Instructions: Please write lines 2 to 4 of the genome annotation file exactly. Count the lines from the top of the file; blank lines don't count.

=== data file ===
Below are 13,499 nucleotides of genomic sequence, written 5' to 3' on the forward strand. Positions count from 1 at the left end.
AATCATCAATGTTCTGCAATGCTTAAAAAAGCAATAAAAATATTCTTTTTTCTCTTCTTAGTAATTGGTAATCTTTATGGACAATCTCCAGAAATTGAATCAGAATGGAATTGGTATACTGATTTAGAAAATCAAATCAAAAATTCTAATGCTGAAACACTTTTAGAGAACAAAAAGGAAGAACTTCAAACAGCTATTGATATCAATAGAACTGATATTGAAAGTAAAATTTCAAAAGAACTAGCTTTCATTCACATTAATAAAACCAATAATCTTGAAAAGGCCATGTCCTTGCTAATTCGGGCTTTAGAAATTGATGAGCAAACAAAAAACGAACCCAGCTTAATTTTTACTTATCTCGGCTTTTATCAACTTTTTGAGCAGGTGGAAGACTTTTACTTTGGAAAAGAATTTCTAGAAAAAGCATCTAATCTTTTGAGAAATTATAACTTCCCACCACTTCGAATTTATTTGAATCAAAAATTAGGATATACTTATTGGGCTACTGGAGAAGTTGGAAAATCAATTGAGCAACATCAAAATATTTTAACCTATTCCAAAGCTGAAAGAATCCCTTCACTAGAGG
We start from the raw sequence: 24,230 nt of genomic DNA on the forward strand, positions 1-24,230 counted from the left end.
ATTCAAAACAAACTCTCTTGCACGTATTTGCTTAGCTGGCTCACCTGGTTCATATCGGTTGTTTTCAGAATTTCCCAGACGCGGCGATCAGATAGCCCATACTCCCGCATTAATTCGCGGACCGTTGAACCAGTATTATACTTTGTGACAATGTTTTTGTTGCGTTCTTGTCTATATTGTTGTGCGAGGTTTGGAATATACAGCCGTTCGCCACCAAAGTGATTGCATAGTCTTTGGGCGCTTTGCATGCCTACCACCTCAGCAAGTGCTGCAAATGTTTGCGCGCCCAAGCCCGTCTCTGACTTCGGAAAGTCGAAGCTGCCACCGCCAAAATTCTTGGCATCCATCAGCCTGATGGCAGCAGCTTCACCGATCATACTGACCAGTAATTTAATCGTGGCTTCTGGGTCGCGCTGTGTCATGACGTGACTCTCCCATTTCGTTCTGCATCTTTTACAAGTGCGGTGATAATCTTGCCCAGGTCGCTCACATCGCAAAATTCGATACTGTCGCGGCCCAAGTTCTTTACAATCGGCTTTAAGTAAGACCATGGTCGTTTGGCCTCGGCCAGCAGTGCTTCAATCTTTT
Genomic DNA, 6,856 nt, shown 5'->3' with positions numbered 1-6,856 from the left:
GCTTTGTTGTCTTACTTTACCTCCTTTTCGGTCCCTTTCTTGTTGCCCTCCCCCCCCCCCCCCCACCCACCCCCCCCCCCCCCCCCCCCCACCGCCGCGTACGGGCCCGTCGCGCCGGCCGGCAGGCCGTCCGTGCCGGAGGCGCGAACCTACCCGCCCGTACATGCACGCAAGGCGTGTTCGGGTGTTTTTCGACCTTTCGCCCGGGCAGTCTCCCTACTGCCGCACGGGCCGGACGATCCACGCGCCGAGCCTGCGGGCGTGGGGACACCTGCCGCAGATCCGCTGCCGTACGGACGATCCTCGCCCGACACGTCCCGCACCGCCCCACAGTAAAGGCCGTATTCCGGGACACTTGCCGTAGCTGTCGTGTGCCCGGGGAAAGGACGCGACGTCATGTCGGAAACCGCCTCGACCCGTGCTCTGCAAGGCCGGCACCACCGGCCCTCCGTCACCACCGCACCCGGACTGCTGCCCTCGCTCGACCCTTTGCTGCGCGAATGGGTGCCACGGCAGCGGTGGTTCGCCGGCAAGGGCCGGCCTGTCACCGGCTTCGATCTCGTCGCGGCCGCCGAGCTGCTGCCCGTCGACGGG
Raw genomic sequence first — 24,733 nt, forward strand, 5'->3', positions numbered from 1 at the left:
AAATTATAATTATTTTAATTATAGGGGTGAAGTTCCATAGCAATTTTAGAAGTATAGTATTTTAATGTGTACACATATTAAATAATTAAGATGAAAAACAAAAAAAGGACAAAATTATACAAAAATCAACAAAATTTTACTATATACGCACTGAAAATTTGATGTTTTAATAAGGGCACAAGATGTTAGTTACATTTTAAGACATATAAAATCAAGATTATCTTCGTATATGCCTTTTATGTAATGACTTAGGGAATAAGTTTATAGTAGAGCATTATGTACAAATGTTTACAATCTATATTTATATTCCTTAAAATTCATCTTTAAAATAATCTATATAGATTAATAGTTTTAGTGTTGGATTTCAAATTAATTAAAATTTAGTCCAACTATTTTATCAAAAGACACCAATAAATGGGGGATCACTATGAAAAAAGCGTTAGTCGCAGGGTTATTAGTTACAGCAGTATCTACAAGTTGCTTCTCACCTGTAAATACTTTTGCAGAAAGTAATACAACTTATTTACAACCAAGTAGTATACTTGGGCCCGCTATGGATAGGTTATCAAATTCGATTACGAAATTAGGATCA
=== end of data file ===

AATCATCAATGTTCTGCAATGCTTAAAAAAGCAATAAAAATATTCTTTTTTCTCTTCTTAGTAATTGGTAATCTTTATGGACAATCTCCAGAAATTGAATCAGAATGGAATTGGTATACTGATTTAGAAAATCAAATCAAAAATTCTAATGCTGAAACACTTTTAGAGAACAAAAAGGAAGAACTTCAAACAGCTATTGATATCAATAGAACTGATATTGAAAGTAAAATTTCAAAAGAACTAGCTTTCATTCACATTAATAAAACCAATAATCTTGAAAAGGCCATGTCCTTGCTAATTCGGGCTTTAGAAATTGATGAGCAAACAAAAAACGAACCCAGCTTAATTTTTACTTATCTCGGCTTTTATCAACTTTTTGAGCAGGTGGAAGACTTTTACTTTGGAAAAGAATTTCTAGAAAAAGCATCTAATCTTTTGAGAAATTATAACTTCCCACCACTTCGAATTTATTTGAATCAAAAATTAGGATATACTTATTGGGCTACTGGAGAAGTTGGAAAATCAATTGAGCAACATCAAAATATTTTAACCTATTCCAAAGCTGAAAGAATCCCTTCACTAGAGG
We start from the raw sequence: 24,230 nt of genomic DNA on the forward strand, positions 1-24,230 counted from the left end.
ATTCAAAACAAACTCTCTTGCACGTATTTGCTTAGCTGGCTCACCTGGTTCATATCGGTTGTTTTCAGAATTTCCCAGACGCGGCGATCAGATAGCCCATACTCCCGCATTAATTCGCGGACCGTTGAACCAGTATTATACTTTGTGACAATGTTTTTGTTGCGTTCTTGTCTATATTGTTGTGCGAGGTTTGGAATATACAGCCGTTCGCCACCAAAGTGATTGCATAGTCTTTGGGCGCTTTGCATGCCTACCACCTCAGCAAGTGCTGCAAATGTTTGCGCGCCCAAGCCCGTCTCTGACTTCGGAAAGTCGAAGCTGCCACCGCCAAAATTCTTGGCATCCATCAGCCTGATGGCAGCAGCTTCACCGATCATACTGACCAGTAATTTAATCGTGGCTTCTGGGTCGCGCTGTGTCATGACGTGACTCTCCCATTTCGTTCTGCATCTTTTACAAGTGCGGTGATAATCTTGCCCAGGTCGCTCACATCGCAAAATTCGATACTGTCGCGGCCCAAGTTCTTTACAATCGGCTTTAAGTAAGACCATGGTCGTTTGGCCTCGGCCAGCAGTGCTTCAATCTTTT